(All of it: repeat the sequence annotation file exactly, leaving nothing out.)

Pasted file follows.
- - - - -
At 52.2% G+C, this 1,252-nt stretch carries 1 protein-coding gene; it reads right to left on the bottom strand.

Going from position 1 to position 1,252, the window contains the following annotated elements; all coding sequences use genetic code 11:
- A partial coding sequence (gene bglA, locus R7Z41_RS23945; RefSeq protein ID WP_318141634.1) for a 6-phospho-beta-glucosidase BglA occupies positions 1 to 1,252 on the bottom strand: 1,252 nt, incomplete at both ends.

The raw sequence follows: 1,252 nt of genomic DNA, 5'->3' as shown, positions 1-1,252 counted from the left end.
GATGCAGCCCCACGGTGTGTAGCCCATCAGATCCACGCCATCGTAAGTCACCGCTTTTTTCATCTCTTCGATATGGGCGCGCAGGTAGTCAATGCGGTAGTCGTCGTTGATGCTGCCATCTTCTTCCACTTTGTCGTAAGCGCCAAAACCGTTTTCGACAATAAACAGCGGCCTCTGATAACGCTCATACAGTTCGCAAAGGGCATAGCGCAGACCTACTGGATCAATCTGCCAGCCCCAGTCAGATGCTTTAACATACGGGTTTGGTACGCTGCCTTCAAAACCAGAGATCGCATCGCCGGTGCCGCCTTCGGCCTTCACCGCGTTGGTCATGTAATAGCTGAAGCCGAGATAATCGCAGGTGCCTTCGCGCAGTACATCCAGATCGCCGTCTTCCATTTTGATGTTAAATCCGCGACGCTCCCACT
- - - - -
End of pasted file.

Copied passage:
At 52.2% G+C, this 1,252-nt stretch carries 1 protein-coding gene; it reads right to left on the bottom strand.

Going from position 1 to position 1,252, the window contains the following annotated elements; all coding sequences use genetic code 11:
- A partial coding sequence (gene bglA, locus R7Z41_RS23945; RefSeq protein ID WP_318141634.1) for a 6-phospho-beta-glucosidase BglA occupies positions 1 to 1,252 on the bottom strand: 1,252 nt, incomplete at both ends.

The raw sequence follows: 1,252 nt of genomic DNA, 5'->3' as shown, positions 1-1,252 counted from the left end.
GATGCAGCCCCACGGTGTGTAGCCCATCAGATCCACGCCATCGTAAGTCACCGCTTTTTTCATCTCTTCGATATGGGCGCGCAGGTAGTCAATGCGGTAGTCGTCGTTGATGCTGCCATCTTCTTCCACTTTGTCGTAAGCGCCAAAACCGTTTTCGACAATAAACAGCGGCCTCTGATAACGCTCATACAGTTCGCAAAGGGCATAGCGCAGACCTACTGGATCAATCTGCCAGCCCCAGTCAGATGCTTTAACATACGGGTTTGGTACGCTGCCTTCAAAACCAGAGATCGCATCGCCGGTGCCGCCTTCGGCCTTCACCGCGTTGGTCATGTAATAGCTGAAGCCGAGATAATCGCAGGTGCCTTCGCGCAGTACATCCAGATCGCCGTCTTCCATTTTGATGTTAAATCCGCGACGCTCCCACT